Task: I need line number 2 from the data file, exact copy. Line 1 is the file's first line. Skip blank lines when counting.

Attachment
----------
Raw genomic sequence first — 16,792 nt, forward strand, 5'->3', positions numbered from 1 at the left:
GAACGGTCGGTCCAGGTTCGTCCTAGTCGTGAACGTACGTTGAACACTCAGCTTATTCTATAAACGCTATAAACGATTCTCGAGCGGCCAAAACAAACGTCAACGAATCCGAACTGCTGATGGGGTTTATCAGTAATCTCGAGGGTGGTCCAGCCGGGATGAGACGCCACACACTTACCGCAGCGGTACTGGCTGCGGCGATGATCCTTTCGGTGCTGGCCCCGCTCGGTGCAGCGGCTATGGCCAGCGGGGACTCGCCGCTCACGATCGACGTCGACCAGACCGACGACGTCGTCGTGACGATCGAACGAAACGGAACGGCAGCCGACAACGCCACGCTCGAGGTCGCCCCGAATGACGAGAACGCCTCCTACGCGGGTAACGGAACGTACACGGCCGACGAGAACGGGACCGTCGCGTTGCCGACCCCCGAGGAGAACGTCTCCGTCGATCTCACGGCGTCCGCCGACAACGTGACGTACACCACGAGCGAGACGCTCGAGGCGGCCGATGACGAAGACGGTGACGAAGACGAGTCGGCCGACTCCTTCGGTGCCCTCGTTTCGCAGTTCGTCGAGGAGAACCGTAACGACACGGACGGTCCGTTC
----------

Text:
GAACGGTCGGTCCAGGTTCGTCCTAGTCGTGAACGTACGTTGAACACTCAGCTTATTCTATAAACGCTATAAACGATTCTCGAGCGGCCAAAACAAACGTCAACGAATCCGAACTGCTGATGGGGTTTATCAGTAATCTCGAGGGTGGTCCAGCCGGGATGAGACGCCACACACTTACCGCAGCGGTACTGGCTGCGGCGATGATCCTTTCGGTGCTGGCCCCGCTCGGTGCAGCGGCTATGGCCAGCGGGGACTCGCCGCTCACGATCGACGTCGACCAGACCGACGACGTCGTCGTGACGATCGAACGAAACGGAACGGCAGCCGACAACGCCACGCTCGAGGTCGCCCCGAATGACGAGAACGCCTCCTACGCGGGTAACGGAACGTACACGGCCGACGAGAACGGGACCGTCGCGTTGCCGACCCCCGAGGAGAACGTCTCCGTCGATCTCACGGCGTCCGCCGACAACGTGACGTACACCACGAGCGAGACGCTCGAGGCGGCCGATGACGAAGACGGTGACGAAGACGAGTCGGCCGACTCCTTCGGTGCCCTCGTTTCGCAGTTCGTCGAGGAGAACCGTAACGACACGGACGGTCCGTTC